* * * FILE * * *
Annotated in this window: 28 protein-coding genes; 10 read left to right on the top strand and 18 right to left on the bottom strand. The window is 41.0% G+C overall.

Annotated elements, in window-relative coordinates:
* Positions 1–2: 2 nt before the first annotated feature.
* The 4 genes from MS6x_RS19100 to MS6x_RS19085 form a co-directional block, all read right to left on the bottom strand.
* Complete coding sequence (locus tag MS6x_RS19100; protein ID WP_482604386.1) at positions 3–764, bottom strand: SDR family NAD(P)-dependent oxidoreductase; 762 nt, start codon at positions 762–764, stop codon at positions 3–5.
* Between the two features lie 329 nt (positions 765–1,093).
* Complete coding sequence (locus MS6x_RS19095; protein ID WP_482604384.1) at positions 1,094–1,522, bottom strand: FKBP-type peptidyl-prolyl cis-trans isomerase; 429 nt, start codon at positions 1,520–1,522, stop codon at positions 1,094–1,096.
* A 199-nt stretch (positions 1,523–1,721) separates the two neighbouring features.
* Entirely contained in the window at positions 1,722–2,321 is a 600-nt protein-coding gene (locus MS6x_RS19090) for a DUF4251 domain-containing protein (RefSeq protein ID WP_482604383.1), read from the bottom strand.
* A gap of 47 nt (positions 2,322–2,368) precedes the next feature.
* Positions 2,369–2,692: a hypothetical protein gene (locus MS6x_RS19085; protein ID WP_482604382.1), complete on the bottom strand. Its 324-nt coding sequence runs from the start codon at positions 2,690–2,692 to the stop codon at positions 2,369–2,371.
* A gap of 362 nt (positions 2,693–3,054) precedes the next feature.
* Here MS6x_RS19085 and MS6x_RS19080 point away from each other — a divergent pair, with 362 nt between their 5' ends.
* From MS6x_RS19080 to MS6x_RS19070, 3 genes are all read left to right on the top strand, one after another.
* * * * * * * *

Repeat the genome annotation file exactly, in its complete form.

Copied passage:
Annotated in this window: 28 protein-coding genes; 10 read left to right on the top strand and 18 right to left on the bottom strand. The window is 41.0% G+C overall.

Annotated elements, in window-relative coordinates:
* Positions 1–2: 2 nt before the first annotated feature.
* The 4 genes from MS6x_RS19100 to MS6x_RS19085 form a co-directional block, all read right to left on the bottom strand.
* Complete coding sequence (locus tag MS6x_RS19100; protein ID WP_482604386.1) at positions 3–764, bottom strand: SDR family NAD(P)-dependent oxidoreductase; 762 nt, start codon at positions 762–764, stop codon at positions 3–5.
* Between the two features lie 329 nt (positions 765–1,093).
* Complete coding sequence (locus MS6x_RS19095; protein ID WP_482604384.1) at positions 1,094–1,522, bottom strand: FKBP-type peptidyl-prolyl cis-trans isomerase; 429 nt, start codon at positions 1,520–1,522, stop codon at positions 1,094–1,096.
* A 199-nt stretch (positions 1,523–1,721) separates the two neighbouring features.
* Entirely contained in the window at positions 1,722–2,321 is a 600-nt protein-coding gene (locus MS6x_RS19090) for a DUF4251 domain-containing protein (RefSeq protein ID WP_482604383.1), read from the bottom strand.
* A gap of 47 nt (positions 2,322–2,368) precedes the next feature.
* Positions 2,369–2,692: a hypothetical protein gene (locus MS6x_RS19085; protein ID WP_482604382.1), complete on the bottom strand. Its 324-nt coding sequence runs from the start codon at positions 2,690–2,692 to the stop codon at positions 2,369–2,371.
* A gap of 362 nt (positions 2,693–3,054) precedes the next feature.
* Here MS6x_RS19085 and MS6x_RS19080 point away from each other — a divergent pair, with 362 nt between their 5' ends.
* From MS6x_RS19080 to MS6x_RS19070, 3 genes are all read left to right on the top strand, one after another.